In blue-collar organizations, that percentage is usually much lower, and it’s not uncommon to see numbers that are one-to-two percent of annual revenue. (This is a mistake.)

Gartner’s most recent annual CMO survey, which came out in May of 2023, showed that marketing budgets, on average, fell from 9.5% of company revenue in 2022 to 9.1% in 2023.

This is particularly interesting in light of gen AI investments and suggests that CMOs weren’t quite sure how to approach gen AI initiatives last year.

The report also highlights that marketers are increasingly pressed to do more with less.

Inflation and economic pressures further exacerbate this crunch, compelling marketing leaders to make strategic decisions that ensure maximum impact for every dollar spent.

In response, marketers are recalibrating their strategies, focusing on high-ROI activities, leveraging data for smarter decision-making, and reallocating resources to prioritize efficiency and effectiveness.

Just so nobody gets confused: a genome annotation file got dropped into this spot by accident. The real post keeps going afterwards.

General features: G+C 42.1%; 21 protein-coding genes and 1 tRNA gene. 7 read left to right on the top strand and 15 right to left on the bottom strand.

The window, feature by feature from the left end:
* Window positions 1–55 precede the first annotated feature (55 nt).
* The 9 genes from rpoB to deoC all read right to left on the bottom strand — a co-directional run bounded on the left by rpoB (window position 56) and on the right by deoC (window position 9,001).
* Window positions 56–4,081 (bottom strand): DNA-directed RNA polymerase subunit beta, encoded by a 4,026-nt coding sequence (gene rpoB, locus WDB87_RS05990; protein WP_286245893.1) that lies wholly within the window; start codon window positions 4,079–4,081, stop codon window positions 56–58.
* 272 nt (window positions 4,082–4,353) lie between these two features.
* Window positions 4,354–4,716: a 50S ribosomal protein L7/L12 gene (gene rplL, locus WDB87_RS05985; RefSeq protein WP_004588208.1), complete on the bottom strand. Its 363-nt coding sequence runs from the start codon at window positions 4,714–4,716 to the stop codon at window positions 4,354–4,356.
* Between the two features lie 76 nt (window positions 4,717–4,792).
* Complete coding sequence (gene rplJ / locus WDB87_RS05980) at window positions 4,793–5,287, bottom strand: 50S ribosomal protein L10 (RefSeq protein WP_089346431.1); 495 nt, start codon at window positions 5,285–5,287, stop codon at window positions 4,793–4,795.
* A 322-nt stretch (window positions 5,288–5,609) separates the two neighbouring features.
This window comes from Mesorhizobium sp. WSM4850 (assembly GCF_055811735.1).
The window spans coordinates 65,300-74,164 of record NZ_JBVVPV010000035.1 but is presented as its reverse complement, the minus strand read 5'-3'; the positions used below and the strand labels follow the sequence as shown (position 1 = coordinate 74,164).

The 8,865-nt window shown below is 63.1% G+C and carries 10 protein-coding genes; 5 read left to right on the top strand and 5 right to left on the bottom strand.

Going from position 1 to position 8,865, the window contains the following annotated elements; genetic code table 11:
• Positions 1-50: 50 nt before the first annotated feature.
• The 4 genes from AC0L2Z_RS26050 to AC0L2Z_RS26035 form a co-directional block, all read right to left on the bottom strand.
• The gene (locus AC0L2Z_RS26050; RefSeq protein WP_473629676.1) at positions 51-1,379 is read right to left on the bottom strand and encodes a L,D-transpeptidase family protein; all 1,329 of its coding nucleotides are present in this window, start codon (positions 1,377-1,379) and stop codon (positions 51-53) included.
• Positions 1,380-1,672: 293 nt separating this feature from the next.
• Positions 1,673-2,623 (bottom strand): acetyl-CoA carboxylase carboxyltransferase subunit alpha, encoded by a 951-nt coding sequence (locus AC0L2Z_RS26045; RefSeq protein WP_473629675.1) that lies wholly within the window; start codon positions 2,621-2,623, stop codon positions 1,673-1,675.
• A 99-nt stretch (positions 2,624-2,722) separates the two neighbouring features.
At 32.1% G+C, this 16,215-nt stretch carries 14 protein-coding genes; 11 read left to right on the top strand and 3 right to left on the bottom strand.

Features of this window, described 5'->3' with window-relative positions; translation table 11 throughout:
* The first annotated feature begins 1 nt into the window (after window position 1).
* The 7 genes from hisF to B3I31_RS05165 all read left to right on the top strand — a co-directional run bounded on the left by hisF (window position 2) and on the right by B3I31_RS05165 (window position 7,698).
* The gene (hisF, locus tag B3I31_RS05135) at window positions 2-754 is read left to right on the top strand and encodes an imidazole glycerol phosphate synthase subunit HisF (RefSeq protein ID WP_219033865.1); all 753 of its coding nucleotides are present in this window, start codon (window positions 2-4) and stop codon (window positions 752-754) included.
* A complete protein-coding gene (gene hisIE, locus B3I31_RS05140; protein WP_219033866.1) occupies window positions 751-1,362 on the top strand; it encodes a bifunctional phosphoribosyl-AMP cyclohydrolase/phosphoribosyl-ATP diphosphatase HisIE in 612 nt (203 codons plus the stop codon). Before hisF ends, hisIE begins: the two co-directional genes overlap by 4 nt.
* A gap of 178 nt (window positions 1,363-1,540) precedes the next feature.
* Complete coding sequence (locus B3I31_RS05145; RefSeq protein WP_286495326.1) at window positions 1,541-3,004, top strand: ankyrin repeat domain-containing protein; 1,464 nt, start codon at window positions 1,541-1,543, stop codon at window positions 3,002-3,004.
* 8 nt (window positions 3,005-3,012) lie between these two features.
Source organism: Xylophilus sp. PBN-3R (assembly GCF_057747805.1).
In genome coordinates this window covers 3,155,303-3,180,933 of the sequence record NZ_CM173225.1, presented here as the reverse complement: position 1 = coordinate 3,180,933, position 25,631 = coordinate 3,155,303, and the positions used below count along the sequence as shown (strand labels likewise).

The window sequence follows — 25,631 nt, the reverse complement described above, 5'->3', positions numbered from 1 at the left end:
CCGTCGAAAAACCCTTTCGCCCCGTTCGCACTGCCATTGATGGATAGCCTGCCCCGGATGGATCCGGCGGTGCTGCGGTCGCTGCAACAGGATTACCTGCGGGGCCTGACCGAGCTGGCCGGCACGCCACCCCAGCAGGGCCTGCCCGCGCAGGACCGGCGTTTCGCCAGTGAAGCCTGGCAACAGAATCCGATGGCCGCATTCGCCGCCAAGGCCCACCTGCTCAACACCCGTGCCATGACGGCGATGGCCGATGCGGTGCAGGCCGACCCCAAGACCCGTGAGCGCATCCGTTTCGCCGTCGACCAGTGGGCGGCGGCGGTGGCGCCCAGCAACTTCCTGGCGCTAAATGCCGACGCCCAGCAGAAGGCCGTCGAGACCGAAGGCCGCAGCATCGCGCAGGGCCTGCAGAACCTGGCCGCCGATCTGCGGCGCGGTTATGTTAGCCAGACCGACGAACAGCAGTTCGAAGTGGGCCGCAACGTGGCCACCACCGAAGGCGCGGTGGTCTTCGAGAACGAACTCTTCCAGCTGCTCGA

The emphasis is on creating leaner, more targeted campaigns that drive meaningful engagement without breaking the bank.

Part of the strategy of doing more with less aligns perfectly with what gen AI can help with.

In a recent article by McKinsey titled “A generative AI reset: Rewiring to turn potential into value in 2024,” the authors write: “Much of gen AI’s near-term value is closely tied to its ability to help people do their current jobs better. In this way, gen AI tools act as copilots that work side by side with an employee…”